April 2010
Volume 51, Issue 13
Free
ARVO Annual Meeting Abstract  |   April 2010
Intraoperative Evaluation of Retinal Anatomy by Spectral-Domain Optical Coherence Tomography During Macular Hole Surgery
Author Affiliations & Notes
  • R. Ray
    Department of Ophthalmology, Emory School of Medicine, Atlanta, Georgia
  • J. A. Fortun
    Department of Ophthalmology, Emory School of Medicine, Atlanta, Georgia
  • D. E. Baranano
    Department of Ophthalmology, Emory School of Medicine, Atlanta, Georgia
  • B. J. Schwent
    Department of Ophthalmology, Emory School of Medicine, Atlanta, Georgia
  • B. E. Cribbs
    Department of Ophthalmology, Emory School of Medicine, Atlanta, Georgia
  • G. B. Hubbard, III
    Department of Ophthalmology, Emory School of Medicine, Atlanta, Georgia
  • S. K. Srivastava
    Department of Ophthalmology, Emory School of Medicine, Atlanta, Georgia
Investigative Ophthalmology & Visual Science April 2010, Vol.51, 2962. doi:
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      R. Ray, J. A. Fortun, D. E. Baranano, B. J. Schwent, B. E. Cribbs, G. B. Hubbard, III, S. K. Srivastava; Intraoperative Evaluation of Retinal Anatomy by Spectral-Domain Optical Coherence Tomography During Macular Hole Surgery. Invest. Ophthalmol. Vis. Sci. 2010;51(13):2962.

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      © ARVO (1962-2015); The Authors (2016-present)

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Abstract

Purpose: : Optical coherence tomography has become an invaluable tool for diagnosis and management of retinal disease. Spectral-domain optical coherence tomography (SDOCT) provides high-resolution images and may detect abnormalities not found using the commonly employed time-domain OCT. We aimed to provide information to aid in macular surgery by evaluating and characterizing the changes of retinal anatomy during surgery for macular hole using a microscope-mounted SDOCT (Bioptigen, Inc; InVivoVue Clinic v1.2; Durham, NC).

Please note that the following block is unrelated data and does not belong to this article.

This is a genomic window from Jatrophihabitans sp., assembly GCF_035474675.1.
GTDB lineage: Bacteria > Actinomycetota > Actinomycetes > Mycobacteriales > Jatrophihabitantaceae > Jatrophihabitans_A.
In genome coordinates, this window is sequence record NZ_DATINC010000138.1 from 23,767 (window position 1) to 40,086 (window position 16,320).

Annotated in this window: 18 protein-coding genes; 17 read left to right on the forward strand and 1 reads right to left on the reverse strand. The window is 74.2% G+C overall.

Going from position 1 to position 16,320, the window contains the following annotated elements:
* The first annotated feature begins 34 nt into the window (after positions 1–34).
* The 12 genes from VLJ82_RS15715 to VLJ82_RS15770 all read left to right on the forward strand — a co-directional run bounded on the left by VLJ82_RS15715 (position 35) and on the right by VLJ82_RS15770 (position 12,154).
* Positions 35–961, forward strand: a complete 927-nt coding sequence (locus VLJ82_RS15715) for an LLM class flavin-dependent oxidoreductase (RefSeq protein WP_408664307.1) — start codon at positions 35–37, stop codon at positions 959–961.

Methods: : Nine eyes of nine patients undergoing surgery for macular hole were evaluated using the microscope-mounted SDOCT during the procedure. Vertical and horizontal cuts through each macular hole was performed prior to induction of posterior hyaloid separation (if necessary), prior to internal limiting membrane (ILM) peeling, and post-ILM peel. Changes in retinal anatomy and macular hole size and structure were documented for each eye.

Results: : Five of the nine eyes required mechanical separation of the posterior hyaloid from the retina and nerve. Images before and after this step confirmed removal of the entire posterior hyaloid from the macula retina in 2 of 5 eyes. The other three eyes had residual posterior cortical vitreous/epiretinal membrane complex remaining. Removal of the ILM as judged by the operating surgeon was confirmed by SDOCT images taken after that step in eight of nine eyes (no confirmation OCT in one case). Size of the hole remained constant in 8 of 9 eyes and was slightly larger in one. Small scrolls of ILM were evident at the edge of the macular hole in all cases. Five cases had peeled membrane submitted for electron microscopy. Two were not identifiable and three were proven to be ILM.

Conclusions: : Intraoperative SDOCT is a useful tool for confirmation of complete posterior hyaloid separation and ILM peel during macular hole surgery. In our small series it was safe and relatively efficient. Routine use of this technology in the operating room may have a role in macular surgery.

Keywords: imaging methods (CT, FA, ICG, MRI, OCT, RTA, SLO, ultrasound) • vitreoretinal surgery • macular holes 
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